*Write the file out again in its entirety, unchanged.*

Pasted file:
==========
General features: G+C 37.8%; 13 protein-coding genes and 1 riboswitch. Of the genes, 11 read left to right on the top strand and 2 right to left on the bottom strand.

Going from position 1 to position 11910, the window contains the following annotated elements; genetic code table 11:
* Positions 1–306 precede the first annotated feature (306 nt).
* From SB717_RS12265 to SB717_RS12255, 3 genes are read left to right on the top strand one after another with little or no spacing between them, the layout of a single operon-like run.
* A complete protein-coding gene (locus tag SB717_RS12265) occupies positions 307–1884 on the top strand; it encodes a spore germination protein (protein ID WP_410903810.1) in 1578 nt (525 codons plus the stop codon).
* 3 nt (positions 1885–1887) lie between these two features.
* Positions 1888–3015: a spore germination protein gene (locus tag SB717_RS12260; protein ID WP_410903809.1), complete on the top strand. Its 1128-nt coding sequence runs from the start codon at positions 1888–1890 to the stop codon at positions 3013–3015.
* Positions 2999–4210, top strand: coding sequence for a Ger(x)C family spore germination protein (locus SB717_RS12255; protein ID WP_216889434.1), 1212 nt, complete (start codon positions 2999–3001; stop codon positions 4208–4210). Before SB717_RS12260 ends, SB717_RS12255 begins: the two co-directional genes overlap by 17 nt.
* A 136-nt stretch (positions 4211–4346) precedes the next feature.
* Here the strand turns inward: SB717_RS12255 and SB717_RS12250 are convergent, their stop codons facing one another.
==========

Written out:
General features: G+C 37.8%; 13 protein-coding genes and 1 riboswitch. Of the genes, 11 read left to right on the top strand and 2 right to left on the bottom strand.

Going from position 1 to position 11910, the window contains the following annotated elements; genetic code table 11:
* Positions 1–306 precede the first annotated feature (306 nt).
* From SB717_RS12265 to SB717_RS12255, 3 genes are read left to right on the top strand one after another with little or no spacing between them, the layout of a single operon-like run.
* A complete protein-coding gene (locus tag SB717_RS12265) occupies positions 307–1884 on the top strand; it encodes a spore germination protein (protein ID WP_410903810.1) in 1578 nt (525 codons plus the stop codon).
* 3 nt (positions 1885–1887) lie between these two features.
* Positions 1888–3015: a spore germination protein gene (locus tag SB717_RS12260; protein ID WP_410903809.1), complete on the top strand. Its 1128-nt coding sequence runs from the start codon at positions 1888–1890 to the stop codon at positions 3013–3015.
* Positions 2999–4210, top strand: coding sequence for a Ger(x)C family spore germination protein (locus SB717_RS12255; protein ID WP_216889434.1), 1212 nt, complete (start codon positions 2999–3001; stop codon positions 4208–4210). Before SB717_RS12260 ends, SB717_RS12255 begins: the two co-directional genes overlap by 17 nt.
* A 136-nt stretch (positions 4211–4346) precedes the next feature.
* Here the strand turns inward: SB717_RS12255 and SB717_RS12250 are convergent, their stop codons facing one another.